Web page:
This weekend I finally managed to see an exhibit at my local art museum, American Moderns 1910-1960: From O'Keeffe to Rockwell, which I had been looking forward to well before it even opened. It was so good, I had to buy the exhibit catalog and plan on going back as soon as I can. This is probably my favorite period of art and it included a number of works by Stuart Davis, of whose work I am a great fan. And I have added a few more artists to the list whose work I have only just discovered--Milton Avery, Rockwell Kent, Marguerite Thompson Zorach and Loren MacIver. I don't think, however, there were any works in the show that I didn't like.
For me art is like books--how could I live without them? There is something soothing to spend time in a gallery filled with beautiful, interesting, provocative (well, fill in the blank since there are as many types of works as their are stories in books). I need a break--some sort of mini vacation, but as I am not about to have one soon, looking at art is almost just as good since it takes me outside of myself for a little while.
I spent a little time in the gift shop as well and came across their display of upcoming reads for their Visualizing Literature book club. I attended one of their meetings last fall and was hoping to continue on but they no longer meet in the evenings and only in the mornings when I am at work, which is such a pity as I really enjoyed the discussion. I can still take advantage of the books they select and maybe read along on my own. In May they are discussing The Other Rembrandt by Alex Connor, which sounds like a fun thriller. In September What Are You Looking At by Will Gompertz (and which I think I may have to buy after reading about it) is their choice and in November Tara Conklin's The House Girl, which as you see I brought home with me along with the exhibit catalog.
The Conklin novel will come in handy as I am working on a few summer reading plans (I'll be telling you about them soon), and The House Girl will fit in nicely.
I do plan on attending a lecture later this week that sounded interesting, The Coming Storm: The Civil War and American Art, which happily is taking place in the evening. Something to look forward to. A little perk of being a member is being able to attend all of their talks and events for free.
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I just discovered that Downton Abbey is now filming season six, which is to be their last season. While there is much to be said about knowing when it's time to leave the party, I will be sad to see it end.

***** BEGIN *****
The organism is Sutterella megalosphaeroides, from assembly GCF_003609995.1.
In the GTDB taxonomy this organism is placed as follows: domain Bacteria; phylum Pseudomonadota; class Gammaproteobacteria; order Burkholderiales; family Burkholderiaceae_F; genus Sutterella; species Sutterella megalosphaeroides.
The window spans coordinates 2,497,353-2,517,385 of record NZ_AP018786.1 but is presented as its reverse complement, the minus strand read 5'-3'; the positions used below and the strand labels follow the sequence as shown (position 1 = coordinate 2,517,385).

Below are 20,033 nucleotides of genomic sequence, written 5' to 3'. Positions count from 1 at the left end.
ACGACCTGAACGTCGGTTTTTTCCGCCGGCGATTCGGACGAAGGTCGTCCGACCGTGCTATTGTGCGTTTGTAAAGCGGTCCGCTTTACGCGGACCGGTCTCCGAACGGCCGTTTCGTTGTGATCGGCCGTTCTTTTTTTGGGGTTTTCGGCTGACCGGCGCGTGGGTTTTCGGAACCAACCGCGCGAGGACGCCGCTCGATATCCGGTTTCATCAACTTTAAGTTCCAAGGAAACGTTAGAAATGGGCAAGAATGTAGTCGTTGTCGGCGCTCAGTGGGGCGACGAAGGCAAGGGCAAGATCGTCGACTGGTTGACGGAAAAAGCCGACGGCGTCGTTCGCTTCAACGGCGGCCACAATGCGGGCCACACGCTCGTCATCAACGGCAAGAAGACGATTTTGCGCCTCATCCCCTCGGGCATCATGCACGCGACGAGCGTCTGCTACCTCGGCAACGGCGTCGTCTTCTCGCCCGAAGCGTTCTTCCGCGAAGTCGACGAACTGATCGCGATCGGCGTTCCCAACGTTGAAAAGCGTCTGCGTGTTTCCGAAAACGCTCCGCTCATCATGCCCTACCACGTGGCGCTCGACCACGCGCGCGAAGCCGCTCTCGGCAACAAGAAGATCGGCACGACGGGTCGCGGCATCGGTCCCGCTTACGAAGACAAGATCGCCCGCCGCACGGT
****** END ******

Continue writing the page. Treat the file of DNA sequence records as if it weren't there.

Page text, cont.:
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I wonder if there will be another season of The Great British Bake off (or Great British Baking Show as it was called here)? I'm not generally a fan of cooking shows, but I sat glued in front of my TV (also a rarity for me) every Sunday night.
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Last night the first episode of Wolf Hall, which is based on Hilary Mantel's books (as yet unread by me) aired. It looked good, though I was trying to finish other things so I only watched with half an eye and ear and missed much of the detail. I had wanted to read the books first in any case, but I suspect it won;t really matter if I have seen the TV adaptation before reading the books.
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I'm afraid it is going to be another busy week, and I feel like I am starting it off already tired (shouldn't weekends be all about resting and catching up on real life? What happened!). A vacation day or two might be in order soon. A lazy day filled with books. If you saw the state of my reading pile, you would understand just what an understatement that is.
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One more question. The absolute last thing I need to even consider is picking up a new book, but in anticipation and thinking about new reads is really okay . . . Can someone suggest a good book that has romantic elements, a love story as part of the plot but isn't a Romance? I don't tend to read Romance novels, but I am very much in the mood for a story along the lines of something that Clare Chambers, or Chandra Prasad or Eva Rice has written. I could just reread one of these authors but it is always nice to discover new stories.